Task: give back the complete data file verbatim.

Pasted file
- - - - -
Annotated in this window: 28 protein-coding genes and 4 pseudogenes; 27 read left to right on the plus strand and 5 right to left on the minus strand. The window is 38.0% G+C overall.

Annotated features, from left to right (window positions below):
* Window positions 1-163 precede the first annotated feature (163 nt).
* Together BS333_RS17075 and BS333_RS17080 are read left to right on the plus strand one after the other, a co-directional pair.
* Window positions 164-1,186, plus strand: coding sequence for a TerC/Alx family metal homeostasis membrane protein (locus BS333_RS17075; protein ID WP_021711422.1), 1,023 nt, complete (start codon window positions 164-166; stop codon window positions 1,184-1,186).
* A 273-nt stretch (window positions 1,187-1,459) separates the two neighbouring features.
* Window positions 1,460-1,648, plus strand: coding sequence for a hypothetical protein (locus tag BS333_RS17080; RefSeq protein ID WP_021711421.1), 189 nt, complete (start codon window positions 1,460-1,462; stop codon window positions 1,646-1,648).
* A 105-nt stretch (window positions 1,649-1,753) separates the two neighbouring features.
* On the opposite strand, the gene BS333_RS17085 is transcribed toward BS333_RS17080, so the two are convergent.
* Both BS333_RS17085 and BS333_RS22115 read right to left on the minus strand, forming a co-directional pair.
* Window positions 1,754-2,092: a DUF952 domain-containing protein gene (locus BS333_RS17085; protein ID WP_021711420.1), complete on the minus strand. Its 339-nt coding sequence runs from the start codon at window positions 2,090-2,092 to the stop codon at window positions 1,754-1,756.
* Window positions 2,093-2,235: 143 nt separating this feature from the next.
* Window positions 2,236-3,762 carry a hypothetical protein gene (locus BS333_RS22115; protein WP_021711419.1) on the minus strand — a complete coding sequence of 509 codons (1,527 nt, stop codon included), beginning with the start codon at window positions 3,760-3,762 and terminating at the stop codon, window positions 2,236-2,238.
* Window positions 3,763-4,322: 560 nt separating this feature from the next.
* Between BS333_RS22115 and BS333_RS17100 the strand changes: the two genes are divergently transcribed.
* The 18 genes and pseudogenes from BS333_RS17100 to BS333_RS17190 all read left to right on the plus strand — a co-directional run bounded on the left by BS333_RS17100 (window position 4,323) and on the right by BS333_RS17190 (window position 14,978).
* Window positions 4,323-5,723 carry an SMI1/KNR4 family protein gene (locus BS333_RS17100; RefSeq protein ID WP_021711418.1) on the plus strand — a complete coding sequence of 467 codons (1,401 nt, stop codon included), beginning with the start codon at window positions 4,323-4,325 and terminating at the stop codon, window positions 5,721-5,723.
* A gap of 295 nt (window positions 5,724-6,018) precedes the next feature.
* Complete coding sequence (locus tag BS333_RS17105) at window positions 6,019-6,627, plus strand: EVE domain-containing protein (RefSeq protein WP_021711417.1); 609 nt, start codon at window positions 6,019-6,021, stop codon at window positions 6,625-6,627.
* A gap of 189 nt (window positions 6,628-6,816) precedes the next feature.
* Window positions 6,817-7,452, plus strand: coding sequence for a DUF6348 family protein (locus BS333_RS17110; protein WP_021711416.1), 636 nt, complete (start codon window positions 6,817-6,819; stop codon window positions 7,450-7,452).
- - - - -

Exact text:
Annotated in this window: 28 protein-coding genes and 4 pseudogenes; 27 read left to right on the plus strand and 5 right to left on the minus strand. The window is 38.0% G+C overall.

Annotated features, from left to right (window positions below):
* Window positions 1-163 precede the first annotated feature (163 nt).
* Together BS333_RS17075 and BS333_RS17080 are read left to right on the plus strand one after the other, a co-directional pair.
* Window positions 164-1,186, plus strand: coding sequence for a TerC/Alx family metal homeostasis membrane protein (locus BS333_RS17075; protein ID WP_021711422.1), 1,023 nt, complete (start codon window positions 164-166; stop codon window positions 1,184-1,186).
* A 273-nt stretch (window positions 1,187-1,459) separates the two neighbouring features.
* Window positions 1,460-1,648, plus strand: coding sequence for a hypothetical protein (locus tag BS333_RS17080; RefSeq protein ID WP_021711421.1), 189 nt, complete (start codon window positions 1,460-1,462; stop codon window positions 1,646-1,648).
* A 105-nt stretch (window positions 1,649-1,753) separates the two neighbouring features.
* On the opposite strand, the gene BS333_RS17085 is transcribed toward BS333_RS17080, so the two are convergent.
* Both BS333_RS17085 and BS333_RS22115 read right to left on the minus strand, forming a co-directional pair.
* Window positions 1,754-2,092: a DUF952 domain-containing protein gene (locus BS333_RS17085; protein ID WP_021711420.1), complete on the minus strand. Its 339-nt coding sequence runs from the start codon at window positions 2,090-2,092 to the stop codon at window positions 1,754-1,756.
* Window positions 2,093-2,235: 143 nt separating this feature from the next.
* Window positions 2,236-3,762 carry a hypothetical protein gene (locus BS333_RS22115; protein WP_021711419.1) on the minus strand — a complete coding sequence of 509 codons (1,527 nt, stop codon included), beginning with the start codon at window positions 3,760-3,762 and terminating at the stop codon, window positions 2,236-2,238.
* Window positions 3,763-4,322: 560 nt separating this feature from the next.
* Between BS333_RS22115 and BS333_RS17100 the strand changes: the two genes are divergently transcribed.
* The 18 genes and pseudogenes from BS333_RS17100 to BS333_RS17190 all read left to right on the plus strand — a co-directional run bounded on the left by BS333_RS17100 (window position 4,323) and on the right by BS333_RS17190 (window position 14,978).
* Window positions 4,323-5,723 carry an SMI1/KNR4 family protein gene (locus BS333_RS17100; RefSeq protein ID WP_021711418.1) on the plus strand — a complete coding sequence of 467 codons (1,401 nt, stop codon included), beginning with the start codon at window positions 4,323-4,325 and terminating at the stop codon, window positions 5,721-5,723.
* A gap of 295 nt (window positions 5,724-6,018) precedes the next feature.
* Complete coding sequence (locus tag BS333_RS17105) at window positions 6,019-6,627, plus strand: EVE domain-containing protein (RefSeq protein WP_021711417.1); 609 nt, start codon at window positions 6,019-6,021, stop codon at window positions 6,625-6,627.
* A gap of 189 nt (window positions 6,628-6,816) precedes the next feature.
* Window positions 6,817-7,452, plus strand: coding sequence for a DUF6348 family protein (locus BS333_RS17110; protein WP_021711416.1), 636 nt, complete (start codon window positions 6,817-6,819; stop codon window positions 7,450-7,452).